When I retire I plan on travelling more, eating out more and playing a lot more golf. None of those things is less expensive than what I'm doing now (too tired to go places on the weekend, brown-bag my lunch and only hit the course four times a year). We haven't even touched upon medical costs which only go up the older you get.

The case for tax savings is built on the assumption that you will have less income needs in your senior years. Less income means you will likely be in a lower tax bracket and therefore pay a lower tax rate. If you can avoid a 35% tax today with an IRA deferral and pay a 25% tax later when you use the money, then the deferral makes sense.

I argue that in most cases, it works just the opposite. We need higher incomes to cover more expenses in our senior years. That extra income could easily kick you into a higher tax bracket (not lower) which means that the taxes you "saved" when you were young and took the deferral actually cost you when you finally had to "spend" them.


I have been doing an informal poll for the past two years. How many of you really think that tax rates are going to be at their current, historically low level even two years from now (much less 5, 10 or 20 when we need the money). So even if you DID spend less in your senior years, the odds are pretty good that tax rates will be higher in the future.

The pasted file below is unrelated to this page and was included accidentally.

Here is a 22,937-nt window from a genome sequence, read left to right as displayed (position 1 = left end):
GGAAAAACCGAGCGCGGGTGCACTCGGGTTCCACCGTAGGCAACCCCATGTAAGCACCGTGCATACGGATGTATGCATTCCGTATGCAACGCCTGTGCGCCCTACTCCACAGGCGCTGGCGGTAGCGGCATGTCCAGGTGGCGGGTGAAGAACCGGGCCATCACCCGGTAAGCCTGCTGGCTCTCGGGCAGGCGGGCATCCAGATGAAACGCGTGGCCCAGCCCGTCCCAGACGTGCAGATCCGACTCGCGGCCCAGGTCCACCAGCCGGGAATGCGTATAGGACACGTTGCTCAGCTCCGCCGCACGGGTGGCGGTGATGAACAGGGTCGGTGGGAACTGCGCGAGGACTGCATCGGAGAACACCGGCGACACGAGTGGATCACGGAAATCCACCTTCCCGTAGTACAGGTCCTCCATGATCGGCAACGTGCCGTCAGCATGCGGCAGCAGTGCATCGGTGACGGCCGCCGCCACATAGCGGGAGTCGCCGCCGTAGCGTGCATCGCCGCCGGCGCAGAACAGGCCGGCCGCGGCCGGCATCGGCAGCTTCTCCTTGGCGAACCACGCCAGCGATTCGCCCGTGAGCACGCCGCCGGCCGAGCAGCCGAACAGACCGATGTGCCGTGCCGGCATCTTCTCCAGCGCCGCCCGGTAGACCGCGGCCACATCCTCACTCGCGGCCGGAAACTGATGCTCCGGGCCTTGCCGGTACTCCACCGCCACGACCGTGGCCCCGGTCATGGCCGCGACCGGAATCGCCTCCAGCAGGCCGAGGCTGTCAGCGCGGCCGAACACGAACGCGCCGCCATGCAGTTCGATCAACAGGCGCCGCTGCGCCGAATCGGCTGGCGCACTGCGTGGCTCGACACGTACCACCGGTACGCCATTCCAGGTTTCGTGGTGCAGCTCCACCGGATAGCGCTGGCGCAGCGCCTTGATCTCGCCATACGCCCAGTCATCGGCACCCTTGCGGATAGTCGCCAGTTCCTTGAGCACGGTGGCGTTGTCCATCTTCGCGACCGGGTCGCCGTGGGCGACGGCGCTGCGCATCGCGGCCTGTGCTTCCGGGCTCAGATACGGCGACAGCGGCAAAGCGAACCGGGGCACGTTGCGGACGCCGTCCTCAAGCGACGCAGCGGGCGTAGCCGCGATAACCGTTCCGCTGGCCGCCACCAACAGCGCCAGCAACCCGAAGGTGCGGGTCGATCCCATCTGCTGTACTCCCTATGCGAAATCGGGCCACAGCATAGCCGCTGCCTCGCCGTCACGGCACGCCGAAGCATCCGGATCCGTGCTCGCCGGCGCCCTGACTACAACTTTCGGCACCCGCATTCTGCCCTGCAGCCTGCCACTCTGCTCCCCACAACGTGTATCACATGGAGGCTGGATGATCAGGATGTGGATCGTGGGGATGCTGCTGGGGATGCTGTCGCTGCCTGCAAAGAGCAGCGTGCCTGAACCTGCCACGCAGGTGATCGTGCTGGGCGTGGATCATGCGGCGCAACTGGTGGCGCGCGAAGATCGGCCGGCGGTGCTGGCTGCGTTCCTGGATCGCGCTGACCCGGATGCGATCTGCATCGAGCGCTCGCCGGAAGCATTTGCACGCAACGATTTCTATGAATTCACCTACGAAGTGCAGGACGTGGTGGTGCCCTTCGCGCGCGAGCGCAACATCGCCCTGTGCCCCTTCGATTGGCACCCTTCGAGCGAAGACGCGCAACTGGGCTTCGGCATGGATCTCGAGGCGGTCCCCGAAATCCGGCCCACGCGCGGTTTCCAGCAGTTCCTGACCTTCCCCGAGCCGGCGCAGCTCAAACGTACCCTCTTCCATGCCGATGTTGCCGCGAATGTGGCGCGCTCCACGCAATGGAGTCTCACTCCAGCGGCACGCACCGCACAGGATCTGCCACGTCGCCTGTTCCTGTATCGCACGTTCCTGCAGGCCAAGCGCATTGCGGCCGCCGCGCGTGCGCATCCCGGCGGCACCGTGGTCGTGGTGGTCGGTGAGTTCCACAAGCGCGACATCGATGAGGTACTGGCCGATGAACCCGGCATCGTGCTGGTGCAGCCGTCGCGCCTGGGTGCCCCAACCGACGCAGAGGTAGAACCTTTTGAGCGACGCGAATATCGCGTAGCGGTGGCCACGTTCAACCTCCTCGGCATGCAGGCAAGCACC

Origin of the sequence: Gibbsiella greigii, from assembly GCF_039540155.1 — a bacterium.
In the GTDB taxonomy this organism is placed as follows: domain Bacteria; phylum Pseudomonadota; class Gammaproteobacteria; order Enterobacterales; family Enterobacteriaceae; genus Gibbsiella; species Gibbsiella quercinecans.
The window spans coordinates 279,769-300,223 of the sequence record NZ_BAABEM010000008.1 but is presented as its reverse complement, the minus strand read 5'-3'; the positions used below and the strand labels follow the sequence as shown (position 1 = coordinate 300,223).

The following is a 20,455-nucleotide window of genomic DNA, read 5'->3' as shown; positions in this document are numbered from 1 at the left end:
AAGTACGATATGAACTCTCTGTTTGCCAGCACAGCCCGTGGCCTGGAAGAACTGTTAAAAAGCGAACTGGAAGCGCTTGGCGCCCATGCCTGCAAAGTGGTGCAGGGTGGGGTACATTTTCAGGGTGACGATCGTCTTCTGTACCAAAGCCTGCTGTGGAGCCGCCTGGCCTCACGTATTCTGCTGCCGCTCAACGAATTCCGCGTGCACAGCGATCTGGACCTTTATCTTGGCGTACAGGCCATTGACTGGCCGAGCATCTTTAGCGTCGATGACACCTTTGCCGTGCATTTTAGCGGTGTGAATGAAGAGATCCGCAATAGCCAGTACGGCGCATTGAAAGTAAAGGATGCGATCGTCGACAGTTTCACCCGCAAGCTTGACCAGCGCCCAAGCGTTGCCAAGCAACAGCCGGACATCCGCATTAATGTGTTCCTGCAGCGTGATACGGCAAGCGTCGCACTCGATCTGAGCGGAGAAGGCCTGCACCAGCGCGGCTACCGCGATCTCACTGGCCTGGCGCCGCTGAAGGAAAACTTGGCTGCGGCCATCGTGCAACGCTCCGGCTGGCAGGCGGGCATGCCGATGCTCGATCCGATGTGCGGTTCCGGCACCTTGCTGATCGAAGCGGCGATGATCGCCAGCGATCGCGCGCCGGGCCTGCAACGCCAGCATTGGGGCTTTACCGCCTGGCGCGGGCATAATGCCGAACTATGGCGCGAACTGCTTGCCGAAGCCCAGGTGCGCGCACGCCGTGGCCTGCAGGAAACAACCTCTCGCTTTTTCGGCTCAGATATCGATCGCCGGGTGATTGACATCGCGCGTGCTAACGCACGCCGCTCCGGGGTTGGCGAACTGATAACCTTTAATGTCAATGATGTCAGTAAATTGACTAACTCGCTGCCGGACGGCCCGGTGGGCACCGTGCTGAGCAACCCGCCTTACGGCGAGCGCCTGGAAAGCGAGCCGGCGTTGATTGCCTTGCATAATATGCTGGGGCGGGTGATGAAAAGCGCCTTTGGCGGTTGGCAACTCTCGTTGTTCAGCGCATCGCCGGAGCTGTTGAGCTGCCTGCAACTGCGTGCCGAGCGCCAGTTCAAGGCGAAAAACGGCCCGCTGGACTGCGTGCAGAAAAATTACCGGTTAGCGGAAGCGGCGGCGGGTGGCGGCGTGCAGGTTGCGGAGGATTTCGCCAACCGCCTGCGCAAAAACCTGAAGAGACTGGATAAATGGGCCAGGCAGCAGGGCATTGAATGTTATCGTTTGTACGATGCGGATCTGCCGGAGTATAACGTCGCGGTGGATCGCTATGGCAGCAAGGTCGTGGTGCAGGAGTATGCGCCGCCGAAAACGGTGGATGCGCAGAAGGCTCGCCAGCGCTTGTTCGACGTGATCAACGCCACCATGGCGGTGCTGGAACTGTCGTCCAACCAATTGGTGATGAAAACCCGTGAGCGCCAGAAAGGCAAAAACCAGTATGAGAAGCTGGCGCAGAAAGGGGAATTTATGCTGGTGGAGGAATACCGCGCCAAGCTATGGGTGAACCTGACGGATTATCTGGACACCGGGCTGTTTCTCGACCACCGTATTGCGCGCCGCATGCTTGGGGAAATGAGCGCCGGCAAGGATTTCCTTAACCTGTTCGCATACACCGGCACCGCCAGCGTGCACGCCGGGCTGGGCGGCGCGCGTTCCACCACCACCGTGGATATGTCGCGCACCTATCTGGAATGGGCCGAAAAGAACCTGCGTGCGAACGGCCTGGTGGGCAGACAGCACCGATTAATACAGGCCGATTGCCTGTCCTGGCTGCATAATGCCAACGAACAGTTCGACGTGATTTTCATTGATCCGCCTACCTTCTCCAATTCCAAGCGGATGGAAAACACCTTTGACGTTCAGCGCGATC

Tax Planning Error #2 - The "Present" Bias

An even bigger challenge in traditional tax planning thinking is the belief that tax savings today always trump tax savings in the future. This is the tax equivelent of the old saw, "A bird in the hand is worth two in the bush."

While tax savings today will generate in most people a feel-good, appreciative, warm-and-fuzzy hug-your-tax-advisor response, those savings may not be the best medicine for your long-term Wealth Health.

The objective of quality tax planning is to pay the least amount in taxes (period)!

If paying a 25% tax today means you will avoid paying a 35% tax tomorrow, then your overall Wealth Health benefits from the painful realization of paying that tax today. As difficult as this may be to accept (and I've heard plenty of arguments about how this cannot be so), sometimes it is better to accept a little pain now rather than get a whole lot later.

Tax Planning Error #2 - No Tax Diversification

This last error is a directly related to Tax Planning Error #2. Diversification is the cardinal rule in the investing world, but it seems to be completely ignored by most tax advisors and many of the financial guru's you see on TV.

They all want you to defer as much as you possibly can into your IRA or 401(k) plan. Putting all of your retirement savings into a qualified account is simpler and for many people (who are brain-dead about their money habits) it is a strategy that is less prone to forgetful or irresponsible behavior. The money is socked away before you ever see it - so you don't miss it and aren't tempted to spend it.

But when it comes time to take that money back out during your retirement years, the consequences can mean (hundreds of) thousands of dollars of unnecessary tax pain and a diminished quality of life.

Failure to diversify your retirement investments across multiple types of accounts will focus a direct hit on your Wealth Health and the security of your family's future.

The 3 Buckets - A Better Way to Save